Either we’re in a low-T epidemic or an epidemic of falling for persuasive ads. Testosterone-replacement prescriptions have soared—they quadrupled in guys aged 18 to 45 between 2003 and 2013—as ads for the therapy have become widespread. So if you’re tired or losing muscle, have ED, can’t concentrate, feel irritable, or just never feel all that great, could T therapy really help? How to find out:
Sounds obvious, but as many as a quarter of men receiving T therapy do it blindly—that is, they start a regimen without testing whether they actually have low T. Supplementation won’t help if your T levels are normal. In fact, “it will turn off your own production,” says Brad Anawalt, M.D., chief of medicine at the University of Washington Medical Center. “The pituitary recognizes there’s plenty of testosterone in the blood and stops producing hormones that stimulate the testicles to make more.” To be sure, get a fasting testosterone test from your doc, preferably in the morning, when the hormone’s levels peak. Repeat the test at least once, with the second a day or more after the first. Two low morning readings indicate testosterone deficiency. Readings can vary from day to day and even hour to hour, and they can be lower if you’re sick. So don’t test when you’re under the weather.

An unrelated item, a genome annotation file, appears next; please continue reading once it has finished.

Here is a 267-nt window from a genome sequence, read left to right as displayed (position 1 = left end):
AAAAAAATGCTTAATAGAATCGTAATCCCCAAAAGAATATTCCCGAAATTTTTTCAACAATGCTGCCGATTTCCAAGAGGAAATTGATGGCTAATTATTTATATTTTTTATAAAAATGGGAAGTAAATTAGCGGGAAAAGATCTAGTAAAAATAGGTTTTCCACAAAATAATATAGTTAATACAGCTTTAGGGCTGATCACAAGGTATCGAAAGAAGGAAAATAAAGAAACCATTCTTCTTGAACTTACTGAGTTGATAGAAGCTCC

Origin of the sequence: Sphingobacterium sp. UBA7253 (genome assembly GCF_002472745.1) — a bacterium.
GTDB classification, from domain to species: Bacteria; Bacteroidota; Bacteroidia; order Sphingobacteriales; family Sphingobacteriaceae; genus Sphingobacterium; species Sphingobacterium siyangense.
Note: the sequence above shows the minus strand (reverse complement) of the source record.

Testosterone therapy side-effect: It could turn off your own production of the hormone.
Cancel Out Other Causes
If your levels are a little low, don’t just blame it on your age. Lately, some doctors have begun to question the idea that testosterone starts dipping by about 1 percent a year around age 35. “If that were true, it should happen in all men, and it doesn’t,” says Ranjith Ramasamy, M.D., director of male reproductive medicine and surgery at the University of Miami Miller School of Medicine. “A healthy, fit 40-year-old will have testosterone levels like a 20-year-old’s.”
Poor health is more likely to cause low T than the other way around. If your levels are right around 300 ng/dL, which is on the cusp of being low, and you have symptoms, “look first at other conditions,” Dr. Anawalt says. Medications like opioids lower testosterone. So does a condition called male hypogonadism, in which problems with the testicles or the pituitary gland—or both—prevent your body from producing enough T. Far more common than either of these: extra pounds. “If you’re overweight and lose 7 percent of your body weight, testosterone could increase 10 to 15 percent, which would put you squarely in the normal range,” Dr. Anawalt says.
If you lose 7 percent of your body weight, your testosterone could climb into the normal range.
Weigh the Risks
You don’t want testosterone therapy if you do want kids: In healthy men, it can make the pituitary shut down sperm production. Possible side effects of T therapy also include an increased risk of sleep apnea, blood clots, and prostate cancer.
Then Pull the Trigger
Your doc still may write you an Rx. In men with verifiably deficient levels—generally below 300 ng/dL—and low-T symptoms (fatigue, decreased sex drive), replacement can ratchet up desire, sexual activity, physical function, and vitality. But not this weekend: It takes three to six months for supplemental testosterone to have an effect.
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